Greening finance to build back better

A UK roadmap ahead of COP26

Co-published with Positive Money.

With the UK set to host the 26th UN Climate Change Conference of the Parties (COP26), there is an unprecedented opportunity to shape the green finance agenda and support a build back better’ recovery. Chancellor Rishi Sunak has pledged to make the UK a world leader in green finance. The recent decision to green the Bank of England’s mandate is a significant stride towards realising such an ambitious goal.

Indeed, this reform could not have come at a better time. Without a much more active approach by the Bank of England to re-align financial flows towards net zero (enabled by its new remit), existing policy measures will not be enough to align finance with climate targets in the timeframe required for transformative action. Nor will they help to boost the incomes, jobs, or economic prospects of the local communities to deliver the government’s levelling-up agenda and the wider build back better programme.

Ahead of hosting the COP26 summit, and in the light of the Bank of England’s new green mandate, this report lays out a bolder policy roadmap that reshapes UK finance and harnesses its power to genuinely build back better by supporting a green and socially just recovery.

Key messages:

  • Policy attention is overwhelmingly focused on protecting the financial system from the risks posed by climate change, with scant attention given to protecting the climate from the risks created by finance.
  • The financial system is currently misaligned with the goals of a green transition. Relying solely on market-led approaches risks both failing to manage material risks to the financial system and failing to sufficiently​‘green’ financial flows in the timeframe remaining for transformative action.
  • With only 2% – 5% of bank lending ahead of the pandemic going to small and medium enterprises (SMEs) – from which 60% of private-sector jobs in the UK come from — the set-up of the current financial system is not geared towards providing the vital patient strategic finance needed to support jobs, businesses, and local communities as part of a green recovery .
  • With a new green mandate, the Bank of England has no excuse not to take action to stimulate green financial flows and regulate unsustainable private financial flows. But it cannot go at it alone; it will need to closely collaborate with public bodies and elected officials.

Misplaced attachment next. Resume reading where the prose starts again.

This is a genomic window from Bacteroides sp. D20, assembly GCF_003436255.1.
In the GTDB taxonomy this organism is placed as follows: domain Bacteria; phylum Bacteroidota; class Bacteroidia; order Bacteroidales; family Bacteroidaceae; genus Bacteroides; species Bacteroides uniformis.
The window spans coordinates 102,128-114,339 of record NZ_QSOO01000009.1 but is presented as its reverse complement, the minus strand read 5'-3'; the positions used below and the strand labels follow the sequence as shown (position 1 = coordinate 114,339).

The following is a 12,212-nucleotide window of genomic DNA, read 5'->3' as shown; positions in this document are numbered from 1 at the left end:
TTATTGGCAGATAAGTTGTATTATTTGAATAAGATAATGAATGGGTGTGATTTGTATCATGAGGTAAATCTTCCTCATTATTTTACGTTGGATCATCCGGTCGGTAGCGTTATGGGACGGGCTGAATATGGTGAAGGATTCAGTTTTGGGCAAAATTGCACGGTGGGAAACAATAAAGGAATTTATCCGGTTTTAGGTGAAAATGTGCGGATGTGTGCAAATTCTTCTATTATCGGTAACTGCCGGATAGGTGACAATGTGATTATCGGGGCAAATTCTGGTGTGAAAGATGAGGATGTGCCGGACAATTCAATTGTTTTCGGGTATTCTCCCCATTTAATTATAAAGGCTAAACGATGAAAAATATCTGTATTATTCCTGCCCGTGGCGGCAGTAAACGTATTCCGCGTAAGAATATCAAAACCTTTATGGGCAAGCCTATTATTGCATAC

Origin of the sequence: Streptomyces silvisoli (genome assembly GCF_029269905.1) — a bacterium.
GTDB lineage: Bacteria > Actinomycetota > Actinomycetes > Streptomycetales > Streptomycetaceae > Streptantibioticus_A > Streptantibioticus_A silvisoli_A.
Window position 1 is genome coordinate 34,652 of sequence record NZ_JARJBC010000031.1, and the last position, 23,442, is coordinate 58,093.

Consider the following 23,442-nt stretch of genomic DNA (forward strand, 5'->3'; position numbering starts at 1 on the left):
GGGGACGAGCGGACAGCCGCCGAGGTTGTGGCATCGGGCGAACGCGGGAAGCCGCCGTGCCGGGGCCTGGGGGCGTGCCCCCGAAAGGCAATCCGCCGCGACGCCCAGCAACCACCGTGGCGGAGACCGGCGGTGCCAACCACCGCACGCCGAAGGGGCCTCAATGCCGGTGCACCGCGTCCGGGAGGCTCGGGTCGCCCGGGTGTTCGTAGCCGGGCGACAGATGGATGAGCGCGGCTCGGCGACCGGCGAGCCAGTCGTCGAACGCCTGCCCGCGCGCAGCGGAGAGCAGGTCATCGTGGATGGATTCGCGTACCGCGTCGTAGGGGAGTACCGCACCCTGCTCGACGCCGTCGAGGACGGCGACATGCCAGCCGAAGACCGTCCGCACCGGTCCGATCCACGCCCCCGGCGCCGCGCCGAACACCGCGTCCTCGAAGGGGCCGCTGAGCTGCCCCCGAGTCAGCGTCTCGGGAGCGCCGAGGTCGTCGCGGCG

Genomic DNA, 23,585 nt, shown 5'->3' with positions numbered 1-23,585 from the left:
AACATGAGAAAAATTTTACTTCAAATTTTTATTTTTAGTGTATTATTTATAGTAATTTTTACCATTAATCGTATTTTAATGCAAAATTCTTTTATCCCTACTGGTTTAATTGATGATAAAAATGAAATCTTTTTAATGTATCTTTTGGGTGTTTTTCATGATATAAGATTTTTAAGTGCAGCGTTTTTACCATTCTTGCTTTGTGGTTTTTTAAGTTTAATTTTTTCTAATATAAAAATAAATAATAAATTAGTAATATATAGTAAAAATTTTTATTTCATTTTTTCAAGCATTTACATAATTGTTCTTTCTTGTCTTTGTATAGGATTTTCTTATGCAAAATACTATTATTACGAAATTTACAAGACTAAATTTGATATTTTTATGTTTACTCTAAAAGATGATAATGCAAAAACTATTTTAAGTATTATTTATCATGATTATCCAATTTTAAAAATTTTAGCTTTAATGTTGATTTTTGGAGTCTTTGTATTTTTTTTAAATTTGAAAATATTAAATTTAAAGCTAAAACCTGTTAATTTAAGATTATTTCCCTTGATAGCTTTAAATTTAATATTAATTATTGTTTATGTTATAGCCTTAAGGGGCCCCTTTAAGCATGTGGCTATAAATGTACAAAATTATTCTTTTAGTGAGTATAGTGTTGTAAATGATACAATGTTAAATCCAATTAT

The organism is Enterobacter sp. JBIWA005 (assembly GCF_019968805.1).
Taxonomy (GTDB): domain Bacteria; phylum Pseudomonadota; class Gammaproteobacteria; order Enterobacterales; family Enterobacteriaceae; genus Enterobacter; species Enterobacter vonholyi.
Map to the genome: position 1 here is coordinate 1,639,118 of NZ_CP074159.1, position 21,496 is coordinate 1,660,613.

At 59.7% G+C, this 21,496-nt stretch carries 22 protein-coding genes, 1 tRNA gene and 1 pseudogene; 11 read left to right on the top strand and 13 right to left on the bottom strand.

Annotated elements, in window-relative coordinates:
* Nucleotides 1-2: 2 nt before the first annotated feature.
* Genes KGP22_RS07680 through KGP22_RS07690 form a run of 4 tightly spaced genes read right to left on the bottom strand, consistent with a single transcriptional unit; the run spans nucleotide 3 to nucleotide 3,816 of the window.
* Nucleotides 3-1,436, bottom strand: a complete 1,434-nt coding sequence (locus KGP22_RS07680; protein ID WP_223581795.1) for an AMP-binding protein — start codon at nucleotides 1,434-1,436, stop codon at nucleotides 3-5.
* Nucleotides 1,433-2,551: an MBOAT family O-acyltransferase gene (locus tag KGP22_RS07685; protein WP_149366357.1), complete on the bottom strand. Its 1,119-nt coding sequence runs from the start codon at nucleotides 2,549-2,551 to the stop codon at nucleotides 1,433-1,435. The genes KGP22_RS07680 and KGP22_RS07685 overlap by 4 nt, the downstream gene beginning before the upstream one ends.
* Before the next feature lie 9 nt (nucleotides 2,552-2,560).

Key policy recommendations

Unleash green investment

The Bank of England, in coordination with the Treasury, needs to actively support a green build back better recovery by using the policy tools at its disposal. This should involve supporting green investment in the real economy by adjusting its lending schemes to provide cheaper credit to commercial banks, conditional on banks expanding their lending for sustainable projects, particularly SMEs. The Bank of England should also provide additional capital to the new UK Investment Bank by redirecting money it receives in repaid loans from financing facilities launched in response to the pandemic.

Regulate private finance

UK financial regulators need to ensure that private finance supports, rather than obstructs, the government’s climate and levelling-up goals. The Bank of England and the Treasury should mandate that all UK financial institutions outline credible transition plans aligned with the Paris Agreement. They should introduce measures that require private financial institutions to fully account for climate-related financial risks, and push for Paris-aligned regulation of the financial system at the international level.

Reform the institutional ecosystem

The UK government needs to put in place the necessary institutional framework to deliver a green recovery and a just transition to net zero. This should involve establishing a coordinating task force of different public bodies to govern climate finance, as well as developing metrics and real-world targets to measure progress in shifting Britain’s financial sector towards Paris alignment.

Table 1. Key policy recommendations

Image: istock

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